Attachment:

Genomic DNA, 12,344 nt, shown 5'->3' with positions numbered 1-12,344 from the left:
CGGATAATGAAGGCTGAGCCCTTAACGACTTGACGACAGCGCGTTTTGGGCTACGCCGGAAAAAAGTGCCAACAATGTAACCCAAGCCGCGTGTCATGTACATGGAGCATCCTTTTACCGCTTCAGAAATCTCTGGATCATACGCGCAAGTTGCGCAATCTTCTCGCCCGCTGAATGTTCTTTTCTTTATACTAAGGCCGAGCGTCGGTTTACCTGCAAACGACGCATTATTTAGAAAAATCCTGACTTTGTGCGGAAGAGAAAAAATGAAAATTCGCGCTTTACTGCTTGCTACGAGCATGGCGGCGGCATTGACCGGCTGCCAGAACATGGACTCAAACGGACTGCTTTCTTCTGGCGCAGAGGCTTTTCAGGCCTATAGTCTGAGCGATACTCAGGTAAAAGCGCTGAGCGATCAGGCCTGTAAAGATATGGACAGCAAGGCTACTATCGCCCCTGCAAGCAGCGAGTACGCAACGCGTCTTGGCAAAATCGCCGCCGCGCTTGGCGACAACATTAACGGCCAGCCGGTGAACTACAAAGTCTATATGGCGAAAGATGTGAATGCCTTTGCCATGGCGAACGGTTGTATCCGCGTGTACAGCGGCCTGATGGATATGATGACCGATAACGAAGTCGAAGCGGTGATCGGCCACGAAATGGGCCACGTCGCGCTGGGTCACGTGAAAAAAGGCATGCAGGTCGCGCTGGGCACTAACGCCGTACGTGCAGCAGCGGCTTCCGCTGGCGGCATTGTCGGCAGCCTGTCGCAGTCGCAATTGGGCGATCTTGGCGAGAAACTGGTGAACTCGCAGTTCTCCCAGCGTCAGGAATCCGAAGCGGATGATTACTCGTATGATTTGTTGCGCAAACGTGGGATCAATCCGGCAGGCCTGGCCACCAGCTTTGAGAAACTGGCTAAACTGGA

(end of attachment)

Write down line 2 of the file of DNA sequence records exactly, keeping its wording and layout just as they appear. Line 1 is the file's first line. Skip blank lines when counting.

CGGATAATGAAGGCTGAGCCCTTAACGACTTGACGACAGCGCGTTTTGGGCTACGCCGGAAAAAAGTGCCAACAATGTAACCCAAGCCGCGTGTCATGTACATGGAGCATCCTTTTACCGCTTCAGAAATCTCTGGATCATACGCGCAAGTTGCGCAATCTTCTCGCCCGCTGAATGTTCTTTTCTTTATACTAAGGCCGAGCGTCGGTTTACCTGCAAACGACGCATTATTTAGAAAAATCCTGACTTTGTGCGGAAGAGAAAAAATGAAAATTCGCGCTTTACTGCTTGCTACGAGCATGGCGGCGGCATTGACCGGCTGCCAGAACATGGACTCAAACGGACTGCTTTCTTCTGGCGCAGAGGCTTTTCAGGCCTATAGTCTGAGCGATACTCAGGTAAAAGCGCTGAGCGATCAGGCCTGTAAAGATATGGACAGCAAGGCTACTATCGCCCCTGCAAGCAGCGAGTACGCAACGCGTCTTGGCAAAATCGCCGCCGCGCTTGGCGACAACATTAACGGCCAGCCGGTGAACTACAAAGTCTATATGGCGAAAGATGTGAATGCCTTTGCCATGGCGAACGGTTGTATCCGCGTGTACAGCGGCCTGATGGATATGATGACCGATAACGAAGTCGAAGCGGTGATCGGCCACGAAATGGGCCACGTCGCGCTGGGTCACGTGAAAAAAGGCATGCAGGTCGCGCTGGGCACTAACGCCGTACGTGCAGCAGCGGCTTCCGCTGGCGGCATTGTCGGCAGCCTGTCGCAGTCGCAATTGGGCGATCTTGGCGAGAAACTGGTGAACTCGCAGTTCTCCCAGCGTCAGGAATCCGAAGCGGATGATTACTCGTATGATTTGTTGCGCAAACGTGGGATCAATCCGGCAGGCCTGGCCACCAGCTTTGAGAAACTGGCTAAACTGGA